Paradox Interactive signs collective bargaining agreement with labor unions in Sweden

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Game developer Paradox Interactive, known best for publishing countless PC strategy games, has signed a collective bargaining agreement with two Swedish unions, Unionen and Saco, with over 200 members combined between the two groups. The new agreement will provide Paradox employees within Sweden with a formal avenue for “influencing their pay, benefits, responsibilities, and more,” and it’s set to be finalized within the quarter.

The agreement is only set to cover all of Paradox’s Swedish employees at the company, including those at Paradox Interactive, Paradox Development Studio, Paradox Arctic, and Paradox Malmö. Paradox employees located elsewhere around the world — including the US — won’t be included, although a company representative told Polygon that Paradox is “very much open to similar agreements with other studios in the States and elsewhere.”

“An organization of our size has different needs, and we must ensure that our employees continue to feel valued and empowered to shape our company, even as our structure shifts towards larger teams and projects,” said Marina Hedman, the chief human resources officer at Paradox, in a press release. “We’re proud, both as a Swedish company and as a member of the games industry, to add our name to the roster of companies who support unionization.”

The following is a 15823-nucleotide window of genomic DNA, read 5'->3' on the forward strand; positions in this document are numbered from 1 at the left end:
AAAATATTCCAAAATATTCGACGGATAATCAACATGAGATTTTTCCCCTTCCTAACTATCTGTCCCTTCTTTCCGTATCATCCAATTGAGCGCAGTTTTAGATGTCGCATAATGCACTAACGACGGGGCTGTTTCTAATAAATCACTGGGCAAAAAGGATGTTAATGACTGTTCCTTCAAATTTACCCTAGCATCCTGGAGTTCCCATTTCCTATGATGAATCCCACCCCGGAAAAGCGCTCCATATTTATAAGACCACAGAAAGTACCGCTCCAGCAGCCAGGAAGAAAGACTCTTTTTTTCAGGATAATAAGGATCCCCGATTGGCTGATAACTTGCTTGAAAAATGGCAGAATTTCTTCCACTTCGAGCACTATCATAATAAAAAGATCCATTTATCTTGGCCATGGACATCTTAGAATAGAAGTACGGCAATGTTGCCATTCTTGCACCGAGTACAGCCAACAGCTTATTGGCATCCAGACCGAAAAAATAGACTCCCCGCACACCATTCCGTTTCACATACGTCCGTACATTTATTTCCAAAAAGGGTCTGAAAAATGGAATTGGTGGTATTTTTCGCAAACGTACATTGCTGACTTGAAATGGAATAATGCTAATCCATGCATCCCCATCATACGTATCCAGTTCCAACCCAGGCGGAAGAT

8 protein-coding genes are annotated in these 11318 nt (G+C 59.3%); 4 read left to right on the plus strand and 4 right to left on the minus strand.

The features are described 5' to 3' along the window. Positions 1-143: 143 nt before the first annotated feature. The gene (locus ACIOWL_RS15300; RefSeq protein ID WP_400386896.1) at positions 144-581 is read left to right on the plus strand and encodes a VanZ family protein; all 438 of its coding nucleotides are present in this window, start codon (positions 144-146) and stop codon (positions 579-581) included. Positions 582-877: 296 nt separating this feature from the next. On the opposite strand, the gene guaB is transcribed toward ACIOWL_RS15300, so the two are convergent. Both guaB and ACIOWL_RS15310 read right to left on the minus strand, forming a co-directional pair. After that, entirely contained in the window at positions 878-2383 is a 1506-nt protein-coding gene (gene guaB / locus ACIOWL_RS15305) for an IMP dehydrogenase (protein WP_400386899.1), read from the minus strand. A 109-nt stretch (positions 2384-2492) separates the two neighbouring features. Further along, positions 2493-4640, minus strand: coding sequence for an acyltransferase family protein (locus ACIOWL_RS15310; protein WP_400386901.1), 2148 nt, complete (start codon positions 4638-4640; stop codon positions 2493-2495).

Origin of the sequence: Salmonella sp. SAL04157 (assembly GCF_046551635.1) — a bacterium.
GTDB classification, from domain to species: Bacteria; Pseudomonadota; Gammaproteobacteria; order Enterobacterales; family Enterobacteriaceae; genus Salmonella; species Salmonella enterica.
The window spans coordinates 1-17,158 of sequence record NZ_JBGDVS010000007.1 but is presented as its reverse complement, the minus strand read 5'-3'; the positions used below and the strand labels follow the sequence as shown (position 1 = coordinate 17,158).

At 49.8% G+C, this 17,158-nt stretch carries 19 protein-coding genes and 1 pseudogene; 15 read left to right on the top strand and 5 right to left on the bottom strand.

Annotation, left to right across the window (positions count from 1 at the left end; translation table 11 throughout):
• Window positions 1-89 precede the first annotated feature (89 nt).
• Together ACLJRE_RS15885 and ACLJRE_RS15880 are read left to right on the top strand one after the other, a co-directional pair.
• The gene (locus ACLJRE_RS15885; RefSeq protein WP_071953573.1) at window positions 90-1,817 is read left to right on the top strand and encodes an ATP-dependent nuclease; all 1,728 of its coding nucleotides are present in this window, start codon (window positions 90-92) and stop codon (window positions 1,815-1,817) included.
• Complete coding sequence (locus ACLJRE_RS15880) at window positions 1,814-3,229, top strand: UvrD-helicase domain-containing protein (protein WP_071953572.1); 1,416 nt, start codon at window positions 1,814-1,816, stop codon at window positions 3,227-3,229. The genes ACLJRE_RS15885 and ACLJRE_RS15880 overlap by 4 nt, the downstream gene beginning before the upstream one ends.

Paradox marks one of the largest game developers to sign a union agreement, as labor organizing has become an increasingly hot topic over the past few years. Calls for game developer unionization and improved working conditions have grown among both the industry’s indie and corporate communities, especially at larger studios where employees are often forced to work brutal hours with poor benefits to meet release dates and other demands of a now-notorious crunch culture.

Most recently, the Communication Workers of America (CWA) — one of the largest unions in the US — launched a campaign to try to help unionize the game development industry. But there’s still a long way to go before game developers will ever reach the same level of unionization in the US as television or film workers.

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